“Deforestation is bad!”
“Overfishing will destroy us!”
“Protecting our planet’s atmosphere is the right way to go!”
While all these statements relate to serious matters, how often do we see them as accompanied by appeals to our emotions? A recent article notes how in the past researchers have focused on the role of emotions in social activism. From chaining yourself to a tree to going naked in protest of fur fashion, emotion appears to play a great part in the life of a social activist.
However, a recent study (caution: paywall) conducted by researchers at the University of Chicago suggests that this may not be entirely the case. In it, participants were evaluated on their justice sensitivity, a measure of how they react to experiences of unjust and unfair situations. This was followed by measuring their brain activity in an fMRI when they viewed and evaluated situations which were either morally good or bad. The study found that evaluating morally good actions was associated with greater activity in a region of the brain associated with important aspects of decision-making, particularly those related to selecting actions based on the expected value of their rewards. This same region has also been shown to be active when people imagine helping others, indicating that such activity could relate to processing the possible reward of good versus bad actions.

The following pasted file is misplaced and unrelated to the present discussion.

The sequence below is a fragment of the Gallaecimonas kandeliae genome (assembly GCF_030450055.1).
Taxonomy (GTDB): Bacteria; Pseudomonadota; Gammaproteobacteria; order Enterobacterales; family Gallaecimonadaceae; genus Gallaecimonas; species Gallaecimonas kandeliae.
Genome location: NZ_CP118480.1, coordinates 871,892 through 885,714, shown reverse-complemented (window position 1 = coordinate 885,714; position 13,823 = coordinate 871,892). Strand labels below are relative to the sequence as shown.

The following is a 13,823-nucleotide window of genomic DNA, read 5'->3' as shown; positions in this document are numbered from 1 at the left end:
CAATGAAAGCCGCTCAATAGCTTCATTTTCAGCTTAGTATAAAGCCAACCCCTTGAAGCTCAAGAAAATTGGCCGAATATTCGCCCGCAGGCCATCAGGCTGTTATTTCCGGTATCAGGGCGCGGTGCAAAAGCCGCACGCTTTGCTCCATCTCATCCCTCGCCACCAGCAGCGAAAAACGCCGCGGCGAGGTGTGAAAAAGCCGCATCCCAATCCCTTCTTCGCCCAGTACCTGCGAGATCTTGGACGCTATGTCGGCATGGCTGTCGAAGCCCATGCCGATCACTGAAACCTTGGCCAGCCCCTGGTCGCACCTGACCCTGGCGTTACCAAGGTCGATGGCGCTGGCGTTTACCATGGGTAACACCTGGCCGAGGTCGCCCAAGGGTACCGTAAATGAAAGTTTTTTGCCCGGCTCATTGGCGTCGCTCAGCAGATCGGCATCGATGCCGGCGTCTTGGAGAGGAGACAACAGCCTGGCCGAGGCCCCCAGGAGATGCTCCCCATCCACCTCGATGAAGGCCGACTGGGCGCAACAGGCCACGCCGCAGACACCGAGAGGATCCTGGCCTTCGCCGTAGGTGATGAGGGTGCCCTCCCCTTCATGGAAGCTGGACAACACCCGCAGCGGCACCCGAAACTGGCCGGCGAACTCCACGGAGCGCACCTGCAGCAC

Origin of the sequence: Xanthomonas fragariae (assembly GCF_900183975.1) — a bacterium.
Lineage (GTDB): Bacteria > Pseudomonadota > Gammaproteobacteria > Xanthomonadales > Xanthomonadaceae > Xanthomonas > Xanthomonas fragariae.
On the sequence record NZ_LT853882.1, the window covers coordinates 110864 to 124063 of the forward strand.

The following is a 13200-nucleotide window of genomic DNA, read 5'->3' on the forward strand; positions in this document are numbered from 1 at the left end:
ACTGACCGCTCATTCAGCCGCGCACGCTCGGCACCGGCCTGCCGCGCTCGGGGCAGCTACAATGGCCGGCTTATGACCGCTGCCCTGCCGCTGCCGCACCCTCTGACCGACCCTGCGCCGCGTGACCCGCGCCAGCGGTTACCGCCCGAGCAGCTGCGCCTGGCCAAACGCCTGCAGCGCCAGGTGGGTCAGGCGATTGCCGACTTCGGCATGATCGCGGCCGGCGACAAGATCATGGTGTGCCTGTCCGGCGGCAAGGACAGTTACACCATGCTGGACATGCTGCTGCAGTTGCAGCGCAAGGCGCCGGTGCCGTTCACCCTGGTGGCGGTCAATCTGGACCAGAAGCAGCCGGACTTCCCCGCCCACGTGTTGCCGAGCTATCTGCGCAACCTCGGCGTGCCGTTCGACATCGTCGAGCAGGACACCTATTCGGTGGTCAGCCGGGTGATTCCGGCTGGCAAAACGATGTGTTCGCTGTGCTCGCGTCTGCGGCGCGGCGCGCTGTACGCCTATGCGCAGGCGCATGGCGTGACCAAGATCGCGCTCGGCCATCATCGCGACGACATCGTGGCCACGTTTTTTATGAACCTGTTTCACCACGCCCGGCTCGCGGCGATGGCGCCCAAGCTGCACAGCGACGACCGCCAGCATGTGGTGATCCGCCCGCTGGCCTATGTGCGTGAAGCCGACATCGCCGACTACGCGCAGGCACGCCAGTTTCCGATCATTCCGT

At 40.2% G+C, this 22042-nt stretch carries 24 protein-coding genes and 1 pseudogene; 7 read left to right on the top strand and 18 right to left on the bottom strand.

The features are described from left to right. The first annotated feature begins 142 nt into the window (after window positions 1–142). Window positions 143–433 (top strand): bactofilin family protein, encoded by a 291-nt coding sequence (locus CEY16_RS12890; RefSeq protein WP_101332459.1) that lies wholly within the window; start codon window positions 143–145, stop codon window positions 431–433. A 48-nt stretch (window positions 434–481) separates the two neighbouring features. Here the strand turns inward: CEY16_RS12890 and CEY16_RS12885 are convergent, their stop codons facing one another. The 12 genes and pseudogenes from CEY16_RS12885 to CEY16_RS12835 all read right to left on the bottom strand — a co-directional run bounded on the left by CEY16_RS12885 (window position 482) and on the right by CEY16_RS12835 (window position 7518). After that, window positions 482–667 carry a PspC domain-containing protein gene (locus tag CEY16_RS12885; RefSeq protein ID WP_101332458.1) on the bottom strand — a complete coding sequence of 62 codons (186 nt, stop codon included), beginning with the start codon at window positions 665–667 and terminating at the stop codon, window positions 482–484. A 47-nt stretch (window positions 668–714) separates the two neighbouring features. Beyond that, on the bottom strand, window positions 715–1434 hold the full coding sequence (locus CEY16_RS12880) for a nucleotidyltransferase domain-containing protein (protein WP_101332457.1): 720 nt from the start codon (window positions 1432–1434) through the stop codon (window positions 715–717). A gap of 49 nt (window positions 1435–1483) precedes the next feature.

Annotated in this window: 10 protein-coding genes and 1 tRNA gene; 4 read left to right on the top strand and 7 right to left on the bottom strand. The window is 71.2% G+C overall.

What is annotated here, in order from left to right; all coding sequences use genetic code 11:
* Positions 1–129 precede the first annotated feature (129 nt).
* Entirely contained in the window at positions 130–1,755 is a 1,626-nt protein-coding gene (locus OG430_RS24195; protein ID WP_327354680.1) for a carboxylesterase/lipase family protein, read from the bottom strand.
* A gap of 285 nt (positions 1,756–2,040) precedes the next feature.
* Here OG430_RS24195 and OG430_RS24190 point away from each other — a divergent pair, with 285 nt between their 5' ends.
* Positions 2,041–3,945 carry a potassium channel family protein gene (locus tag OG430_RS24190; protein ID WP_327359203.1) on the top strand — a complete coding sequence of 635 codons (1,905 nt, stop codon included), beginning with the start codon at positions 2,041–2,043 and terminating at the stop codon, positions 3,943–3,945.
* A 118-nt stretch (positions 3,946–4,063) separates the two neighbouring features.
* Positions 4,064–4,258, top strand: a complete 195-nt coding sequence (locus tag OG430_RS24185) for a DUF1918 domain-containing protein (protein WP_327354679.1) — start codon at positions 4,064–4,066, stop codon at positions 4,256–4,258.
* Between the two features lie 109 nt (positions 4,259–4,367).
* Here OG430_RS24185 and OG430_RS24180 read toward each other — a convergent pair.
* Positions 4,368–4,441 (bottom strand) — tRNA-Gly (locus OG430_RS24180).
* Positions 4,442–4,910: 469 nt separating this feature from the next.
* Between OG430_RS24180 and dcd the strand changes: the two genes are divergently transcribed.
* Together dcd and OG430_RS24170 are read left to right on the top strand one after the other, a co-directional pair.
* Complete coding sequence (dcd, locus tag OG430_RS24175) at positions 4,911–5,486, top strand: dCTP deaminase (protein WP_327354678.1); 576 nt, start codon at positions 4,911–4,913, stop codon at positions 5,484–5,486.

So how does this relate to social and environmental activism? It is possible that the activation in the brain region outlined above could be due to the logical decision that a good, moral action will lead to greater reward in the long term than a bad action will. Perhaps it is this decision-making process that activists who are more sensitive to social injustices are driven by. If this is the case, an appeal to logic rather than an appeal to emotion may be more beneficial in rallying people around a cause. The article mentioned earlier, for example, points out that data about sea level and temperature rises were more beneficial in gaining public support for efforts to combat global warming than pictures sad polar bears floating on icebergs. A change in activists’ and organizations’ approaches to the public may be called for, as having people understand the long-term consequences of global climate change, and thus the potential rewards of acting on it, could do far more than ominous language and images.
Author: Bernie Esteves, EDN Intern